Js Prototypes And Constructors

Objects in JavaScript generally refer to the Prototype/Instance object model. These are very similar to other object oriented languages (like Ruby), but the inner mechanics are also fundamentally different.

Types in JS

Before we get into objects, we need to briefly reiterate the 5 different kinds of non-object types.

There are 5 specific non-object types in Javascript: * 3 of the 5 types can be wrapped in object types - These are: boolean, number, and string * 2 of the 5 types have no specific value - These are: null and undefined - Null indicates that a variable has been declared, but doesn't have a value - Undefined indicates that a variable has not been declared in the current scope

Accessing Properties in JS

There are a couple different ways we can access a property of an object. Instead of explaining them explicitly, I'm just going to list them below:

var objWithProps = { color: 'red', name: 'Ian' };

// first method
var objColor = objWithProps.color;
//=> "red"

// second method
var objColor = objWithProps["color"];
//=> "red"

Constructors and Prototypes

In JavaScript, the concept of a class doesn't exist like it does in Ruby.


What we do have, though, are JavaScript objects. They consist of a constructor and a prototype.

What is a constructor? A constructor, simply put, is a function that is used as a constructor, meaning that it is a function that will be built upon with additional functionality (through prototypes). The only thing that makes a constructor a constructor function is the fact that the function's name is capitalized. This is a convention for constructors in JavaScript. There's no magic power associated with a function name that's capitalized - it's just simply a convention.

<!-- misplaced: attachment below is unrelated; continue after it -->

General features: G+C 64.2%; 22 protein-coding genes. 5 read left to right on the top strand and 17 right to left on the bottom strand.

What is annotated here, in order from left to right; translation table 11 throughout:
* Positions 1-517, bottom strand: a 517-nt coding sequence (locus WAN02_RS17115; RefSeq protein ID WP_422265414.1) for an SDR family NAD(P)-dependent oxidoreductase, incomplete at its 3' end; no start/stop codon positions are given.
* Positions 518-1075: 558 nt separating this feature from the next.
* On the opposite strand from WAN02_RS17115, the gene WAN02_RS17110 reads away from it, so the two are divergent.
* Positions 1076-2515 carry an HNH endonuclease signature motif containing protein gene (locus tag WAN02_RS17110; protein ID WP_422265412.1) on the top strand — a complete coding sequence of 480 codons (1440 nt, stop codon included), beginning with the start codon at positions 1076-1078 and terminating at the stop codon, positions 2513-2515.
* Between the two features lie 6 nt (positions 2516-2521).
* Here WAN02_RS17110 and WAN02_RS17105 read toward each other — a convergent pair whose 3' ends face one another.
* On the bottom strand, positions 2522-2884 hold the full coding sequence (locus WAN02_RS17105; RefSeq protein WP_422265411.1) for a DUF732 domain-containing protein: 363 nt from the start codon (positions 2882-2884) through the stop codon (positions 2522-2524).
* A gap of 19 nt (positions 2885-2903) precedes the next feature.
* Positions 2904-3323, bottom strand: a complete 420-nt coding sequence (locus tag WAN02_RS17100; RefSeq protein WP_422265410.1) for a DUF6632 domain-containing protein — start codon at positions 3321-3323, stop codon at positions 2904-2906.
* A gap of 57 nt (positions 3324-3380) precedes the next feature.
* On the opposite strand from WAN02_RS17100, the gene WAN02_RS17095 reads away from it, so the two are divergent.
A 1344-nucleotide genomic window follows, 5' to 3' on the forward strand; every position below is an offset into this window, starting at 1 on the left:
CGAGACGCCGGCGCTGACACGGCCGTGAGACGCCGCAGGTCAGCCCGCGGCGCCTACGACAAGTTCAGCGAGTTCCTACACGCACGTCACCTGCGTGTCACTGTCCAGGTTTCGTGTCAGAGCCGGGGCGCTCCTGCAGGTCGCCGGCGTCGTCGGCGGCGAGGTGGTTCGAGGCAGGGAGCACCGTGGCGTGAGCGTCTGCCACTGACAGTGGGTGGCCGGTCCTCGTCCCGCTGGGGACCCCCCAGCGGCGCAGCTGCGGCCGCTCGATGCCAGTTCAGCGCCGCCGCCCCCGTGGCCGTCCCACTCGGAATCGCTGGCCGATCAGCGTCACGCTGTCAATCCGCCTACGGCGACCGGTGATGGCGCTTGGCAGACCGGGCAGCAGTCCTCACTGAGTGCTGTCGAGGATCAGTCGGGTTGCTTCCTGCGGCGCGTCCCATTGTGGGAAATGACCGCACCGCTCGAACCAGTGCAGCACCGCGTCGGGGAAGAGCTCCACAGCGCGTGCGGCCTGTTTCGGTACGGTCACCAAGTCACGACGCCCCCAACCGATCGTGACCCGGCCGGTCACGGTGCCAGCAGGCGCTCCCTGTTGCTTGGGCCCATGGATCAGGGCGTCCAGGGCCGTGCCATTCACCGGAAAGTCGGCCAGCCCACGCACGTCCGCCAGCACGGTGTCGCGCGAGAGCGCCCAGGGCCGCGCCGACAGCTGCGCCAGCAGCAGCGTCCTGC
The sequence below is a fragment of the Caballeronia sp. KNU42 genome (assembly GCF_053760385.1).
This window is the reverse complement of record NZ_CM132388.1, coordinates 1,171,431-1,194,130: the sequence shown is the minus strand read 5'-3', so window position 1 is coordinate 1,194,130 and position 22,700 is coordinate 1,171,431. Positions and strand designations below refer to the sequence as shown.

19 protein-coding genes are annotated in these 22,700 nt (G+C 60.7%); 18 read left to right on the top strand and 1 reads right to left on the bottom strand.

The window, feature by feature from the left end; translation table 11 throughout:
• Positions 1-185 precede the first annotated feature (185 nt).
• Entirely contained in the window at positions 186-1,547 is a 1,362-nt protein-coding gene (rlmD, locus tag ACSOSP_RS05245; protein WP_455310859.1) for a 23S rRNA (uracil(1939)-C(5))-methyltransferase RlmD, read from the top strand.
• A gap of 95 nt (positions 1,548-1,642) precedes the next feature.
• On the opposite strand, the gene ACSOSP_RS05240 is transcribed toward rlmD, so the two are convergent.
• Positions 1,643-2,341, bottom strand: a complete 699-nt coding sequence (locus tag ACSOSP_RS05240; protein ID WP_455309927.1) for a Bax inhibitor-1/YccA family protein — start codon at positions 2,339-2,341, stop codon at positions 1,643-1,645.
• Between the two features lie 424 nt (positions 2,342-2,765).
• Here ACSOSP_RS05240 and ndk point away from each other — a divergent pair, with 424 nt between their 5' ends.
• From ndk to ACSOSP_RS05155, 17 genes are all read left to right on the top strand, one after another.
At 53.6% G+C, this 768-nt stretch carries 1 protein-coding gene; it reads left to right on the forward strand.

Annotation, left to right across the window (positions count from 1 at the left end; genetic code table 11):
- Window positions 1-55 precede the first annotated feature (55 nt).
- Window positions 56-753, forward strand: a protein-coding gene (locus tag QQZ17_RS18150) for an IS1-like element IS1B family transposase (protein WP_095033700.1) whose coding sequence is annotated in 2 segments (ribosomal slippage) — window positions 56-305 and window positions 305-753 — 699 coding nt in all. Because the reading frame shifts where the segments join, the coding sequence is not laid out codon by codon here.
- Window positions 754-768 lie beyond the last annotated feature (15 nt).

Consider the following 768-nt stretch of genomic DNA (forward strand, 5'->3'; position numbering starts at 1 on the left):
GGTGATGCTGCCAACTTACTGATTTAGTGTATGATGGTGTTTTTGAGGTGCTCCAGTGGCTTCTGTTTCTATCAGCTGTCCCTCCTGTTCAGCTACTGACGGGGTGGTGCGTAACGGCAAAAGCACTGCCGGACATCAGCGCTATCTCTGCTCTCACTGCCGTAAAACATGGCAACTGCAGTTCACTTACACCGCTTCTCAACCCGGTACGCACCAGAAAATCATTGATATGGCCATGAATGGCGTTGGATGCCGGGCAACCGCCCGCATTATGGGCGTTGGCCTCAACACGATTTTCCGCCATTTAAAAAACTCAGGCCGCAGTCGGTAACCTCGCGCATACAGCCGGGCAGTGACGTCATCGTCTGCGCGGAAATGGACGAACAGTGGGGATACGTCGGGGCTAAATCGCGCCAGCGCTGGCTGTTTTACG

function Robot(){

var robot = new Robot();

The code above accomplishes three things:

  • We've instantiated a new object.
    • var robot = new Robot();
  • We've set the object robot equal to a new instance of the constructor Robot.

    robot.constructor == Robot // true
    robot instanceof Robot // true
  • Finally, the robot object will delegate to the Robot.prototype.

    • A function is a unique kind of object in Javascript, and has properties. Functions, by default, get a prototype property. It is always an empty hash. A prototype property is empty when a Javascript object is initialized, and you can add properties to the prototype in 2 ways:
    function Robot() {
    // prototype property definition - method 1
    Robot.prototype.dance = function(){ 
      console.log("Harder, Better, Faster, Stronger.") 
    var daftPunkRobot = new Robot();
    // this will print the string "Harder, Better, Faster, Stronger." to the console
    • When an object is constructed (via the new keyword), it automatically inherits all of the properties of the object constructor's prototype.
    function Monster(){
    Monster.prototype.swimAbility = 10;
    var kaiju = new Monster();
    // => 10
    • What does it mean when an object delegates to a prototype for a constructor? It simply just means that, if a property does not yet exist for a specific object monster, it will simply give those properties to the object based on how that property is defined on the prototype. So when a monster object is instantiated, and a property swimAbility doesn't exist yet on instantiation, it will be given that property from Monster.prototype.


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